This definition is only one of the circumstances that require a report to the Board of Medical Examiners.
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  15. Is there any reporting requirement for in-office anesthesia and special procedures?
    The New Jersey State Board of Medical Examiners requires the reporting of the following: (1) All deaths in anesthetizing locations, and (2) all events relating to surgery, special procedures or anesthesia services and occurring within 48 hours of surgery, special procedure or anesthesia services which result in transport of the patient to the hospital for observation or treatment for a period in excess of 24 hours or which result in other complications or untoward events including but not limited to paralysis, nerve injury, malignant hyperthermia, seizures, myocardial infarction, renal failure, significant cardiac events, respiratory arrest, aspiration of gastric contents, cerebral vascular accident, transfusion reaction, pneumothorax, or allergic reaction to anesthesia. Reporting does not presume that anesthesia was the cause of the incident. This report should be made by the practitioner or the anesthesiologist (if an anesthesiologist is present) by telephone within 24 hours (609-826-7100 during normal business hours), and must be made in writing within 7 days to the State Board of Medical Examiners, P.O. Box 183, Trenton, New Jersey 08625-0183. This information will be used for official board purposes only and will not be made available to the public.
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  16. What does "attestation" to the number of procedures mean? (Application Attachment 1)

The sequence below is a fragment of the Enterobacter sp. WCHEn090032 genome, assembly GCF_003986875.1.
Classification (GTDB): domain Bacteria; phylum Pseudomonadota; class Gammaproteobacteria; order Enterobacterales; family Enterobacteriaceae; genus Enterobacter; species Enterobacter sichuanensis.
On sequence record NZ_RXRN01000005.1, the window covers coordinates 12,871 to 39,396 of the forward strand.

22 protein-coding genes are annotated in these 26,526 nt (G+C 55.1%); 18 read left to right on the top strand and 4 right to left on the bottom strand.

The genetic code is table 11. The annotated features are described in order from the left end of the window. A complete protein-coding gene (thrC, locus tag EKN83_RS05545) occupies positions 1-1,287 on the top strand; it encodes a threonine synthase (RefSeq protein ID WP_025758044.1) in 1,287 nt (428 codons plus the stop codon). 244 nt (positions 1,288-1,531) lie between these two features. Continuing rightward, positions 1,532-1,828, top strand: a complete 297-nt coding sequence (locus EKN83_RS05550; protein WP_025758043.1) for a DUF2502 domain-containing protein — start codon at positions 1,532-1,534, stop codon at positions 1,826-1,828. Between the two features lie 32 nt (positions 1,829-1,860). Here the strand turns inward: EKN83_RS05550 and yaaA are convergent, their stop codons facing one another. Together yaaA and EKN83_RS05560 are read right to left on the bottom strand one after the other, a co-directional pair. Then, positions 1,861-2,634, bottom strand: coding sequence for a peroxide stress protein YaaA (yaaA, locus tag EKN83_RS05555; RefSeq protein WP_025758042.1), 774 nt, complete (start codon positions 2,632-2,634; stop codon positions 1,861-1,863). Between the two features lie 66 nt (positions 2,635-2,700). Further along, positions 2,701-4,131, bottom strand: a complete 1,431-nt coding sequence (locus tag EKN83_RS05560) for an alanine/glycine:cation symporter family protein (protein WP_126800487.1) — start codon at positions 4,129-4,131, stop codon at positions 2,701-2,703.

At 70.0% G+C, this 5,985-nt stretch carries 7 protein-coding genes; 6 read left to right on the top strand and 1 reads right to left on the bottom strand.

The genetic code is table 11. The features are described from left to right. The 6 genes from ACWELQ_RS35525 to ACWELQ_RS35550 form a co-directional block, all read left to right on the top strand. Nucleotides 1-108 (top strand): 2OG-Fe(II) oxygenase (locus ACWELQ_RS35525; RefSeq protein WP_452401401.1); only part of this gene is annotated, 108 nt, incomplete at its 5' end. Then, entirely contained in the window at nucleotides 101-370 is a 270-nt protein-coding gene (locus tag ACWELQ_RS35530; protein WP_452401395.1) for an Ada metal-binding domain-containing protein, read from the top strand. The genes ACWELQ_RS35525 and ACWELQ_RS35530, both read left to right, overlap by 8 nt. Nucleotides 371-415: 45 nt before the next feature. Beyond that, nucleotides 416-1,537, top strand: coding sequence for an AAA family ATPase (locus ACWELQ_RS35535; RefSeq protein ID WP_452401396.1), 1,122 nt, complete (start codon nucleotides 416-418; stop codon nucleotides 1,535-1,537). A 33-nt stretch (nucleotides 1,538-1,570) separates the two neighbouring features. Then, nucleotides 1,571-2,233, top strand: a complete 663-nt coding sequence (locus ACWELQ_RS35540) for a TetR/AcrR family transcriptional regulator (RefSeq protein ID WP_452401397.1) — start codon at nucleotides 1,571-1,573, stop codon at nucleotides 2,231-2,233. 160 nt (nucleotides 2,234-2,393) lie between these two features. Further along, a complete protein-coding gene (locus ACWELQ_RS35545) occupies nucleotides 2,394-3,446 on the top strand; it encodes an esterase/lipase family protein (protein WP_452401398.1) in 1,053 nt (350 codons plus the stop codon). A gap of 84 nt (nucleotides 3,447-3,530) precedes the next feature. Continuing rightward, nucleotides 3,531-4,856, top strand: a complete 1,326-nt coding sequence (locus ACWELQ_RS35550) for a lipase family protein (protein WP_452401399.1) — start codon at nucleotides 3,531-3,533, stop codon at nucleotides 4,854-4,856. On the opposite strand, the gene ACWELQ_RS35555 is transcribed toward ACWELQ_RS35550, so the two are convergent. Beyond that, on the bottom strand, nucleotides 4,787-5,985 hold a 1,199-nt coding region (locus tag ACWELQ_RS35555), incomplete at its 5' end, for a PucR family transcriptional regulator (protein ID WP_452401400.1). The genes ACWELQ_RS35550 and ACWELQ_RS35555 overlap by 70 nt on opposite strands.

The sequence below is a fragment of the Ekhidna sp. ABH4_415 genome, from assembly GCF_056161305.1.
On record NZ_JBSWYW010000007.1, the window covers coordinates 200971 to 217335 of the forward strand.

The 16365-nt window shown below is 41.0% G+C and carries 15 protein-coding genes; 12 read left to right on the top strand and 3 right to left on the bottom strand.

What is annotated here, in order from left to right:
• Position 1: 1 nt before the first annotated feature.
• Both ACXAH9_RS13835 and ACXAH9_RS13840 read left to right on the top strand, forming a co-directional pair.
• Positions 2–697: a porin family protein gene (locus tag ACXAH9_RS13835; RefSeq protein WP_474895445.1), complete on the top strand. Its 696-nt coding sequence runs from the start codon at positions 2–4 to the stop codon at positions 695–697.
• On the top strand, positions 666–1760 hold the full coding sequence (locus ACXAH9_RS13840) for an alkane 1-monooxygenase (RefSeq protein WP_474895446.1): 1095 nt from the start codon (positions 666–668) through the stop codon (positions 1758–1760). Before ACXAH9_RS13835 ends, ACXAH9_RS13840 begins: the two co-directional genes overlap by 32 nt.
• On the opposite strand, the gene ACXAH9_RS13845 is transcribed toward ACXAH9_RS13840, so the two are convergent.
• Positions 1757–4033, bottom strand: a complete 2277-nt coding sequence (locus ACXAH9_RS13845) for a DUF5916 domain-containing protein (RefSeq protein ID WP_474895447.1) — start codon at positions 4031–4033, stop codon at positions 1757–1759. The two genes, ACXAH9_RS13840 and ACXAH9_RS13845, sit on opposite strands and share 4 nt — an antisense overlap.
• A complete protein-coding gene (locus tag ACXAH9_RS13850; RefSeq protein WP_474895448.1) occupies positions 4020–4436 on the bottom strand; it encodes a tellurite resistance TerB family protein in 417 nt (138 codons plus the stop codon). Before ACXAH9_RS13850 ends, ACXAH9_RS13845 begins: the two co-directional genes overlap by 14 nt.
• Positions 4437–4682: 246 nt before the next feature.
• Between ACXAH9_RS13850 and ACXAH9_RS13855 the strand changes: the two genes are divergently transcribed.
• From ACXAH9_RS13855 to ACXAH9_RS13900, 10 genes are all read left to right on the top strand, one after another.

Attesting to the number of procedures performed means the applicant is standing by the number provided as true and correct or, to put it another way, the applicant is certifying that the number is true and correct.
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  17. What information goes on a patient log (Application Attachment 4)
    The log is a record of patients who received anesthesia services, surgery or special procedures administered or performed by the practitioner during the two years before the date of the application for alternative privileges. The log is to include complications related to the anesthesia services or surgery/special procedures performed in an office setting or licensed ambulatory care facility setting.

    There are three versions of the log form, depending upon the alternative privileges requested.

    The first log form is for the list of patients who received general or regional anesthesia. The second log form is for the list of patients who received surgery or special procedures. The log format works best if practitioners who are applying for alternative privileges to perform more than one surgical or special procedure complete a separate Attachment 4A log sheet for each different procedure. The third log form is slightly different because it does not require a list of all patients who received conscious sedation. The conscious sedation log is for a list of only those patients who received conscious sedation and experienced complications.

    In an application for alternative privileges for general or regional anesthesia, the log is Attachment 4 and the information to be provided for each patient during the two years before the date of the application is the following: